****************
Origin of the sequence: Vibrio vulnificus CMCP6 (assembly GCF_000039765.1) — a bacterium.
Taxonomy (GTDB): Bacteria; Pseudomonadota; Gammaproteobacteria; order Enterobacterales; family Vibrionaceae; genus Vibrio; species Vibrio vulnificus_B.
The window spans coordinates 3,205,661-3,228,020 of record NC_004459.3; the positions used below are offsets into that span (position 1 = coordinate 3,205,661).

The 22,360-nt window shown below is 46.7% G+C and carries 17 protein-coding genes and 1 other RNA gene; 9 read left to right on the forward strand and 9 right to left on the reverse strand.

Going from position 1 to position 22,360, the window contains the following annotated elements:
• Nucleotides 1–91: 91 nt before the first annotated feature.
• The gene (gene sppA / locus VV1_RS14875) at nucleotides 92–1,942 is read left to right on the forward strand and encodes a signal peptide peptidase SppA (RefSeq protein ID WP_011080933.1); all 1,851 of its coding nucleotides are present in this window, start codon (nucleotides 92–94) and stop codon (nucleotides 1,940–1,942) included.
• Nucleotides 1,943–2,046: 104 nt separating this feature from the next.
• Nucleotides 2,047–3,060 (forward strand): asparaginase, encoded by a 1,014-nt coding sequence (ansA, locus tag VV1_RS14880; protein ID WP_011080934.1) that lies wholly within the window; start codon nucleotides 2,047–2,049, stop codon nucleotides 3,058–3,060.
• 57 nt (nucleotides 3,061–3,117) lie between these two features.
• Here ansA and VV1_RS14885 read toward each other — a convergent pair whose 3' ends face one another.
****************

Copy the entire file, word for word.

Origin of the sequence: Vibrio vulnificus CMCP6 (assembly GCF_000039765.1) — a bacterium.
Taxonomy (GTDB): Bacteria; Pseudomonadota; Gammaproteobacteria; order Enterobacterales; family Vibrionaceae; genus Vibrio; species Vibrio vulnificus_B.
The window spans coordinates 3,205,661-3,228,020 of record NC_004459.3; the positions used below are offsets into that span (position 1 = coordinate 3,205,661).

The 22,360-nt window shown below is 46.7% G+C and carries 17 protein-coding genes and 1 other RNA gene; 9 read left to right on the forward strand and 9 right to left on the reverse strand.

Going from position 1 to position 22,360, the window contains the following annotated elements:
• Nucleotides 1–91: 91 nt before the first annotated feature.
• The gene (gene sppA / locus VV1_RS14875) at nucleotides 92–1,942 is read left to right on the forward strand and encodes a signal peptide peptidase SppA (RefSeq protein ID WP_011080933.1); all 1,851 of its coding nucleotides are present in this window, start codon (nucleotides 92–94) and stop codon (nucleotides 1,940–1,942) included.
• Nucleotides 1,943–2,046: 104 nt separating this feature from the next.
• Nucleotides 2,047–3,060 (forward strand): asparaginase, encoded by a 1,014-nt coding sequence (ansA, locus tag VV1_RS14880; protein ID WP_011080934.1) that lies wholly within the window; start codon nucleotides 2,047–2,049, stop codon nucleotides 3,058–3,060.
• 57 nt (nucleotides 3,061–3,117) lie between these two features.
• Here ansA and VV1_RS14885 read toward each other — a convergent pair whose 3' ends face one another.